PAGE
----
The work is in three movements (Demon, Angel and Regrets). Demon, the shortest movement of the work, opens with a rhythmical gesture from the piano, soon joined by the strings. This moderately fast movement is actually some sort of whimsical Allegretto sometimes of Russian flavour. Reviewing David''s First Symphony, the composer Arthur Butterworth remarked ôthat Golightly might well be a British Shostakovichö. Indeed, the Piano Trio calls the Russian composer to mind, particularly so in this slightly ironic movement that rises up to a short-lived ghostly climax abruptly cut short.
Angel opens mysteriously with ethereal static string textures softly punctuated by the piano.Later, the string''s sustained notes are gently accompanied by piano arpeggios. Then the strings, and later the piano, make some unsuccessful attempts at a tune, hesitantly so and with some glissandi contradicting the attempted melody. Eventually, the cello, followed by the violin, launches a sorrowful lyrical song, still disrupted by nervous interjections eventually short-lived.The Angel movement, though remains emotionally and harmonically ambiguous throughout.It too ends unobtrusively.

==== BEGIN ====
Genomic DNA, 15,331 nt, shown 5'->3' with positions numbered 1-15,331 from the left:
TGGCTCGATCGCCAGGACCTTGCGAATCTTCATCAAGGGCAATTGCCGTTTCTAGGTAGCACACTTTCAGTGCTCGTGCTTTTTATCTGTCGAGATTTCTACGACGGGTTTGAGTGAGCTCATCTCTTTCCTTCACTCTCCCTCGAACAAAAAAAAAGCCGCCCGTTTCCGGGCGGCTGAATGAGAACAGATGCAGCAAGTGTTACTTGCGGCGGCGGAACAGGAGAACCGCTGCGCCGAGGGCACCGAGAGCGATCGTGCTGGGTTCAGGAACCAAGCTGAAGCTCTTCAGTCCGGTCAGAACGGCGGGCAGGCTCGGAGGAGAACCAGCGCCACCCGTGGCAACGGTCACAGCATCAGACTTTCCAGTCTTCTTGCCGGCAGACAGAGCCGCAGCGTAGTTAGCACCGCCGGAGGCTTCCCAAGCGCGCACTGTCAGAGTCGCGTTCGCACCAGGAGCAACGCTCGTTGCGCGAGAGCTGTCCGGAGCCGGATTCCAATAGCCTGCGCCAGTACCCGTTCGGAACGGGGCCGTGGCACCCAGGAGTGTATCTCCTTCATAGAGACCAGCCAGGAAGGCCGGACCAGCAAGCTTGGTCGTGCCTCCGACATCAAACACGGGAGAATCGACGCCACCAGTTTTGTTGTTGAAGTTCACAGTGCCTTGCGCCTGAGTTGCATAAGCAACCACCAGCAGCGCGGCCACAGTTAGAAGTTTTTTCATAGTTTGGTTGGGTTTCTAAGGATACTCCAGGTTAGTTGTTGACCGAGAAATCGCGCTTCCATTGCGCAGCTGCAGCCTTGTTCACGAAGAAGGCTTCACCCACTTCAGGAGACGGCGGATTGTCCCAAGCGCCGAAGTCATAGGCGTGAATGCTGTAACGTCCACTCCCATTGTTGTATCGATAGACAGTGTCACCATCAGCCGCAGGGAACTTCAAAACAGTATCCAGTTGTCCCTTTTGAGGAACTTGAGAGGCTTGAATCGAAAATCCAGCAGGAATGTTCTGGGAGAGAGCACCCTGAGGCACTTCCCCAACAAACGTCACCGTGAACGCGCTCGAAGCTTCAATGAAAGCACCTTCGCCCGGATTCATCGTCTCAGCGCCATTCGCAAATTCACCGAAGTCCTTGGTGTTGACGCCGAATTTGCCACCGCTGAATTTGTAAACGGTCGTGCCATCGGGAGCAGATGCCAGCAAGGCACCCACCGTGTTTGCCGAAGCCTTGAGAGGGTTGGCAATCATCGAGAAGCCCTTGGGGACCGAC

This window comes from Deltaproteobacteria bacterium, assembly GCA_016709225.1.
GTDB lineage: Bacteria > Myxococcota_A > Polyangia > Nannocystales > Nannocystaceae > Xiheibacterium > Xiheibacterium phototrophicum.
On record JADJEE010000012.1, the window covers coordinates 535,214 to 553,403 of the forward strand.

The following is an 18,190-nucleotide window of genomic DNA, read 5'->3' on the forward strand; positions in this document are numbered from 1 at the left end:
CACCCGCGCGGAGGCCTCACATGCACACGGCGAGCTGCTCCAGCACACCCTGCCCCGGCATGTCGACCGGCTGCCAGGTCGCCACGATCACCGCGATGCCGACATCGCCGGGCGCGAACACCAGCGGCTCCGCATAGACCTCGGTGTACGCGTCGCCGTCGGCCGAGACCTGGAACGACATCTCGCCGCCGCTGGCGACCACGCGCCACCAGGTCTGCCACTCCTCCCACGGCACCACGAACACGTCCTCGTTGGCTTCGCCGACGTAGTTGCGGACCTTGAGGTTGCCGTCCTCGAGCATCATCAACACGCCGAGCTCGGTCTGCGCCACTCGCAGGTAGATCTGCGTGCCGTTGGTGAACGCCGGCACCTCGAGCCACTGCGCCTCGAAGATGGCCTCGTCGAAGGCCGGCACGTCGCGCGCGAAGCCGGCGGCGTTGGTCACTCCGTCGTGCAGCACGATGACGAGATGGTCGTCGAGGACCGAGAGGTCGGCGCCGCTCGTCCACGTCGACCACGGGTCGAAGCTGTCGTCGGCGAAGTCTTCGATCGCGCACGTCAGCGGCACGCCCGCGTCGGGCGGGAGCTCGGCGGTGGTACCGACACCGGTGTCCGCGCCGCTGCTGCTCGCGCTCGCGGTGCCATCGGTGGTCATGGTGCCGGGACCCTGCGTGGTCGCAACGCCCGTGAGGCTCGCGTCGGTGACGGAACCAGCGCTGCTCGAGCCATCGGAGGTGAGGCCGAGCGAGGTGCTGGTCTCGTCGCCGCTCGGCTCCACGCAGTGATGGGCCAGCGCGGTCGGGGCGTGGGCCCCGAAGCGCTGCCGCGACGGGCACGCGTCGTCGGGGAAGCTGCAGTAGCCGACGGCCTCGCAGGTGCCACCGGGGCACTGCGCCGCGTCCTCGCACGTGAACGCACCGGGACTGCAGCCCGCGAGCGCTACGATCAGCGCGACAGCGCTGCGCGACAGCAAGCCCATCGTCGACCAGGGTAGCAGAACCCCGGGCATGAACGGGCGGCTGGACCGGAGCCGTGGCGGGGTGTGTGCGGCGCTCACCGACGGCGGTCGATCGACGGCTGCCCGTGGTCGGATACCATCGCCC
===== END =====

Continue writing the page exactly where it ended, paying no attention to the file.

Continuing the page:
The Demon and Angel movements actually act as a twofold introduction to the last movement Regrets that is some sort of theme and seven variations, "a series of letters, written but not sent"as the composer remarks. This predominantly lyrical, often nostalgic movement is the emotional heart of what is obviously a deeply personal statement on the composer's part.